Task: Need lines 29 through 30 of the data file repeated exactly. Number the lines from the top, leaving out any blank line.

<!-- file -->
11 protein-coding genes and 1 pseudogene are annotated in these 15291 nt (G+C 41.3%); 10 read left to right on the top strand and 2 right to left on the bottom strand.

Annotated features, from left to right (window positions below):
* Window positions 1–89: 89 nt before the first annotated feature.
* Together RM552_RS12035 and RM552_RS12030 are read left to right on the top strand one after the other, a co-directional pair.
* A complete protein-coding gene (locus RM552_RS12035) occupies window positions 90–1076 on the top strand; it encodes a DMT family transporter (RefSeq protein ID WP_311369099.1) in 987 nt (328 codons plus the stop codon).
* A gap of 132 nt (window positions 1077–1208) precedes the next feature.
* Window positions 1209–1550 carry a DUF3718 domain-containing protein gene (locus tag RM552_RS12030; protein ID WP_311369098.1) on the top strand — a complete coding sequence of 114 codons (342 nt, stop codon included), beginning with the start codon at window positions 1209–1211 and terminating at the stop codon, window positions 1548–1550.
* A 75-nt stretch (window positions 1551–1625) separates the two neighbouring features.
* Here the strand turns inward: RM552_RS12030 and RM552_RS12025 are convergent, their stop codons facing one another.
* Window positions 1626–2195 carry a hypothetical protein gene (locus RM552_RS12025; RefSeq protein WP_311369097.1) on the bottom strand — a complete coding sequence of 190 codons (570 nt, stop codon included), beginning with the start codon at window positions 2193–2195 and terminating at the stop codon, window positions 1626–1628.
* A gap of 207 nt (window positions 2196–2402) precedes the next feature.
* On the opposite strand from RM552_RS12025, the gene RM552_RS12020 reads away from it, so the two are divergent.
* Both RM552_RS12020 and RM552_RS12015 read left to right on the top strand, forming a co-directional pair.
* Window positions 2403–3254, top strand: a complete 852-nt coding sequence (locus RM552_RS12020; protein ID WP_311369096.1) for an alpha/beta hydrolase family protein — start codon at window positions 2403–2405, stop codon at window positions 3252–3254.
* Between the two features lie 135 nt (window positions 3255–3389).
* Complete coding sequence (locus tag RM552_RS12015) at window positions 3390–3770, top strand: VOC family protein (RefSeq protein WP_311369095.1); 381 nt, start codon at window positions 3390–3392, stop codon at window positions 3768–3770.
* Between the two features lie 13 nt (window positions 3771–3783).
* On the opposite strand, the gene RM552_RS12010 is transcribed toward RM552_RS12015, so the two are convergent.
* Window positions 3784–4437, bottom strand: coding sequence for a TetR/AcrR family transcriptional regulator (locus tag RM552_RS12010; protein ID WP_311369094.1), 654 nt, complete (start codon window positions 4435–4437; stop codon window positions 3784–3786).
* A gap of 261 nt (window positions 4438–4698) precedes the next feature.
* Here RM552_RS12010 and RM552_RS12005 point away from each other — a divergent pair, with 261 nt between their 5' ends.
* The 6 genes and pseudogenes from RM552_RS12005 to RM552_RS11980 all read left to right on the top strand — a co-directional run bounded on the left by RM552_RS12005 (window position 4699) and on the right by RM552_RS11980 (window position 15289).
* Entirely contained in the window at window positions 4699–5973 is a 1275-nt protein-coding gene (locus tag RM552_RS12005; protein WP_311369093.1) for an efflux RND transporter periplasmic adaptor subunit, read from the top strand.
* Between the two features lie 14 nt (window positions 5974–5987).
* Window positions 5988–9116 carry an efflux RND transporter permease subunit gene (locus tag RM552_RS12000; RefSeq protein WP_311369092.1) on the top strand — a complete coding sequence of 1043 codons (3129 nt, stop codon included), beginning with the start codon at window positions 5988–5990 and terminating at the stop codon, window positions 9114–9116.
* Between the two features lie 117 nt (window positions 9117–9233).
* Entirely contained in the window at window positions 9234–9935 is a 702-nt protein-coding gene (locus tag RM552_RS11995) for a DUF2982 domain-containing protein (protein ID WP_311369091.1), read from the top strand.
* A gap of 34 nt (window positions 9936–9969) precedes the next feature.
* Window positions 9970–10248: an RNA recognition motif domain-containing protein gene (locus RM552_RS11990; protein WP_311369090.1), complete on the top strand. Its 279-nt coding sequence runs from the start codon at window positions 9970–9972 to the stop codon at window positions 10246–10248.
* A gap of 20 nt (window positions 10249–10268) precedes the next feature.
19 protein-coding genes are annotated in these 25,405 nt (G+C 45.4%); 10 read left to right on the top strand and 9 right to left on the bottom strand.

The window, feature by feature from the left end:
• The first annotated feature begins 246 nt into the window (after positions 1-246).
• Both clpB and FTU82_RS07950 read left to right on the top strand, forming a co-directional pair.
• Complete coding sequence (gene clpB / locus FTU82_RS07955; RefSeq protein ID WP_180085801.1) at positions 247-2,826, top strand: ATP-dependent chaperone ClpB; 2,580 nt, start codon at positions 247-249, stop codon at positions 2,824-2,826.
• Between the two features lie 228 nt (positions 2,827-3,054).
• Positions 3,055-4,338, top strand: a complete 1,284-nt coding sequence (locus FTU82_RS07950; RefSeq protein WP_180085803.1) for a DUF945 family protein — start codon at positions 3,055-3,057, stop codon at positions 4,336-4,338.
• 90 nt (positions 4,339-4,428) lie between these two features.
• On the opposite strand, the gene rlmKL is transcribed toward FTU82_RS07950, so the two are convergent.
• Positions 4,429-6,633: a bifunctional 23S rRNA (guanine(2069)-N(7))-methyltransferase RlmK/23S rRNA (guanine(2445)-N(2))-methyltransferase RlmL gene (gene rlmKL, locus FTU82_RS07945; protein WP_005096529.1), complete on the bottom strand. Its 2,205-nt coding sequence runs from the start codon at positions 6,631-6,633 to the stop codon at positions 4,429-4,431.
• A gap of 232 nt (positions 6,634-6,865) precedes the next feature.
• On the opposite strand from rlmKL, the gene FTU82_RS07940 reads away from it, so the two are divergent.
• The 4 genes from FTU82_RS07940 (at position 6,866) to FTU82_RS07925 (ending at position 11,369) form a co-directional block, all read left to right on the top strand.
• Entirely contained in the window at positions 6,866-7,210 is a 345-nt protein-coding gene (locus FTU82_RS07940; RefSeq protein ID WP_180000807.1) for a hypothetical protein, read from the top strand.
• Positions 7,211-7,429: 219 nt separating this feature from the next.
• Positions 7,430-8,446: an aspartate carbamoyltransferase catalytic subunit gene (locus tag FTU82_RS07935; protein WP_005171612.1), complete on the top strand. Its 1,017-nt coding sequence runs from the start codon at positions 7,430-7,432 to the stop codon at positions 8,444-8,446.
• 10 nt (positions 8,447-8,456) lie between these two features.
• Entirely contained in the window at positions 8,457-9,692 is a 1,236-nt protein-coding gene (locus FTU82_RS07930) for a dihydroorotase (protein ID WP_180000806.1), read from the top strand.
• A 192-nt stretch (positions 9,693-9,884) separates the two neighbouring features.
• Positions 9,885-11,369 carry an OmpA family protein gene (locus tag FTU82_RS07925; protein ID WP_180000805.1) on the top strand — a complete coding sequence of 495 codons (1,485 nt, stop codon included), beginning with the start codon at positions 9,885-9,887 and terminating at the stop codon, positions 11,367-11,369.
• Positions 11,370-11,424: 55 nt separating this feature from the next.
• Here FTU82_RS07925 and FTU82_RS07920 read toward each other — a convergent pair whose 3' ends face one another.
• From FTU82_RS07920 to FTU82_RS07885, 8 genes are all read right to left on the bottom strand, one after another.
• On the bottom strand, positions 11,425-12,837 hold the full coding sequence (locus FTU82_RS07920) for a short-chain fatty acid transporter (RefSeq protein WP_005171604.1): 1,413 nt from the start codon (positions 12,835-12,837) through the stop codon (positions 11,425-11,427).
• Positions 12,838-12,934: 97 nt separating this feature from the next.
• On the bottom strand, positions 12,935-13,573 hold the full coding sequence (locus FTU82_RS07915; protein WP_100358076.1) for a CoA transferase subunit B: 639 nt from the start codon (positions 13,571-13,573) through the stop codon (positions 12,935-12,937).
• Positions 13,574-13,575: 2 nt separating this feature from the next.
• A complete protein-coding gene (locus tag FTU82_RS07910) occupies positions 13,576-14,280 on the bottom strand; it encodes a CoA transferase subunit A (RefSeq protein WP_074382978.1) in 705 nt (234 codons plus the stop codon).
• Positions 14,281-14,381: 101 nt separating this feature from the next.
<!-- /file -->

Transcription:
* Window positions 9970–10248: an RNA recognition motif domain-containing protein gene (locus RM552_RS11990; protein WP_311369090.1), complete on the top strand. Its 279-nt coding sequence runs from the start codon at window positions 9970–9972 to the stop codon at window positions 10246–10248.
* A gap of 20 nt (window positions 10249–10268) precedes the next feature.